Vartan Gregorian, President of the Carnegie Corporation of New York. As President of Brown University, the New York Public Library and now the Carnegie Corporation, he has been a leading progressive voice in education and learning. 

Jonathan Kozol, author and activist. The National Book Award-winning author of Death at an Early Age and Savage Inequalities, he has portrayed the struggles of America's poor.

George Mitchell, chairman of the Walt Disney Company and former U.S. Senator. A recipient of the Presidential Medal of Freedom and the UNESCO Peace Price, he chaired a committee to examine the continuing crisis between Israelis and Palestinians and oversaw the relief fund for victims in the 9/11 attacks.

Claude M. Steele (above, left), the Lucie Stern Professor of Social Sciences at Stanford University. He has written widely on prejudice and stereotypes, influencing policy on both education and the workplace.

At its doctoral ceremonies, the College presented its Cleveland A. Dodge Medal-given to non-educators who have made a difference in education-to William Ruane, founder of the The Carmel Hill Fund. The fund supports research and initiatives in health, employment, housing and education that benefit children in Harlem.

June 2004

Supporting New York City's Finest

The 15-month Cahn Fellows Program for outstanding New York City principals brought new members together for its two-week Summer Leadership Institute. Funded by Charles Cahn (left) and his wife, Jane, the program is unique in supporting the growth of exemplary school leaders.

Class and Schools

TC and the Economic Policy Institute jointly published Tisch Visiting Professor Richard Rothstein's Class and Schools, a consideration of how social, economic and educational factors interact to produce the education achievement gap.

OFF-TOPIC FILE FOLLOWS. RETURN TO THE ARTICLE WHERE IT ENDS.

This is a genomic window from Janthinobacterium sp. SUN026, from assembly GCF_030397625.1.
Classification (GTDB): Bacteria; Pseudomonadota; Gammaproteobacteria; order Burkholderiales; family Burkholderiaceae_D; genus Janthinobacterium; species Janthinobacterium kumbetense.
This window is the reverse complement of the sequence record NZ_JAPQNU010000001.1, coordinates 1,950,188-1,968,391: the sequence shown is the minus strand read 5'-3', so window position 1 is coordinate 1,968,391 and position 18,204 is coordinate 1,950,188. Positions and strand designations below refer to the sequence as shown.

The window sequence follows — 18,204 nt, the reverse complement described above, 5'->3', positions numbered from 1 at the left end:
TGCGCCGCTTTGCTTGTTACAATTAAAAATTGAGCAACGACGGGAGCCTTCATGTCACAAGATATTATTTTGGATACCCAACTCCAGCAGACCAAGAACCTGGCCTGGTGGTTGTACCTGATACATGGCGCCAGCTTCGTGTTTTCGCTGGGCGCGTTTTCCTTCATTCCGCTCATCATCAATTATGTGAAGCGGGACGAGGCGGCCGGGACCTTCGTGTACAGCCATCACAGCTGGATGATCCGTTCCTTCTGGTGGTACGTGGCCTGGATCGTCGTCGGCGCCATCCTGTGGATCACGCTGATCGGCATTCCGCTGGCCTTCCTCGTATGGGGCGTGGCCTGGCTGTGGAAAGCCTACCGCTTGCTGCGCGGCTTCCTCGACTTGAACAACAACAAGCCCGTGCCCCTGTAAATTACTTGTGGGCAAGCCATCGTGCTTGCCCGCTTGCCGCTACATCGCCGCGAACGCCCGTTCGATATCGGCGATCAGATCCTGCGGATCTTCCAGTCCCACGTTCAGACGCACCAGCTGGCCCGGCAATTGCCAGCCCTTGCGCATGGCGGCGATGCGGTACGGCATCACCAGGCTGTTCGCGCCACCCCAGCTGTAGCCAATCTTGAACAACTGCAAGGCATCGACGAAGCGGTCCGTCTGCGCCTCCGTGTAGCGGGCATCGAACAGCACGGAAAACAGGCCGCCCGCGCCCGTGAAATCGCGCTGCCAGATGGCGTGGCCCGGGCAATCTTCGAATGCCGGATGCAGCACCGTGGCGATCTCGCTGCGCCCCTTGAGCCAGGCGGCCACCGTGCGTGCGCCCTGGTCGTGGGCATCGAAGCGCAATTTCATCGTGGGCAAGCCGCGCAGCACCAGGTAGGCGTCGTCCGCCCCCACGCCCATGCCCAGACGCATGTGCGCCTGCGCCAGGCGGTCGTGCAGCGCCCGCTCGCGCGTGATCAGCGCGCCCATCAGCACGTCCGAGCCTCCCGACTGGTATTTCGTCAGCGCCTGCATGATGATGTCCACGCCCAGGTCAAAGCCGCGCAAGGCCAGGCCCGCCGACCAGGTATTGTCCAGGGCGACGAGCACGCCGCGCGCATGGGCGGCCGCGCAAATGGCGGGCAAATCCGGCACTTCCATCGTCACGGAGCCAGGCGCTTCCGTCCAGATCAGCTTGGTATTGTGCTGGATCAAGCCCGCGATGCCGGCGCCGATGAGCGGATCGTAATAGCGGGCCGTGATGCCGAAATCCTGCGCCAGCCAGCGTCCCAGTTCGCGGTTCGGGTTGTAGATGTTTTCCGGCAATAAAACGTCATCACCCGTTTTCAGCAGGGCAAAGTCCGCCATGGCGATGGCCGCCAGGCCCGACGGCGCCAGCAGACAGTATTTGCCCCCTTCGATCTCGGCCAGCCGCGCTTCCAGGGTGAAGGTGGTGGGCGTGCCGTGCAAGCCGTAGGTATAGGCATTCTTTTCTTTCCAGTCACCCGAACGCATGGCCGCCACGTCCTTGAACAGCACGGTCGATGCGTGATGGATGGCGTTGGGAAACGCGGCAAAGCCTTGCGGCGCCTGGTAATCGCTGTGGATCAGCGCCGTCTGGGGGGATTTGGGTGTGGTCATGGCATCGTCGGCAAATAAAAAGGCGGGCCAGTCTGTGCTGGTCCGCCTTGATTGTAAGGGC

July 2004

A Gathering of the Nation's Superintendents

The 63rd annual Superintendents Work Conference, chaired by former New York State Education Commissioner Thomas Sobol (TC's Christian A. Johnson Professor of Outstanding Leadership Practice), explored the federal No Child Left Behind program's potential to promote educational equity given disparities in students' family income, health care and housing.

August 2004

Bringing Quality Teachers to the Inner City

The Carroll and Milton Petrie Foundation and Teachers College gave $50,000 scholarships to Erin McCrossan (left) and nine other incoming TC students-the Petrie Fellows-committed to teaching in New York City for five years after graduating. Another 10 students received $10,000 scholarships in exchange for a year's commitment. 

September 2004

A New Direction for TC

In his annual State of the College address, President Arthur Levine outlined trends that are challenging the relevance of education schools and said the school must work "to keep education on the national agenda." TC's focus on educational equity-the result of a two-year strategic planning process-is its answer to that challenge. Darlyne Bailey, Vice President for Academic Affairs and Dean of the College, described TC as a "multiversity" that must continue to focus on recruiting and maintaining a diverse population of students, faculty and staff. 

The Elaine Brantley Award

TC established the Elaine Brantley Memorial Award for Community and Civility. Brantley, a much-beloved cashier in the TC cafeteria, passed away in June 2003. Her daughter, Ebonpresented the first awards to Anthony Bonano, Director of Student Accounts, and Amy Pabarue, Telephone Operator.

A Model for Teaching Literacy in High Schools

Douglas Wood (right), former Executive Director the Tennessee State Board of Education, joined TC to head the National Academy for Excellent Teaching (NAfET). NAfET, which is developing national models for teaching literacy in high schools, is funded by Gerry Leeds (left) and his wife, Lilo. 

A New Home for Students

Jack Hyland (left) and Bill Reuckert, co-chairs of TC's Board of Trustees, cut the ribbon at a celebration of the opening of TC's new residence hall on West 121st Street.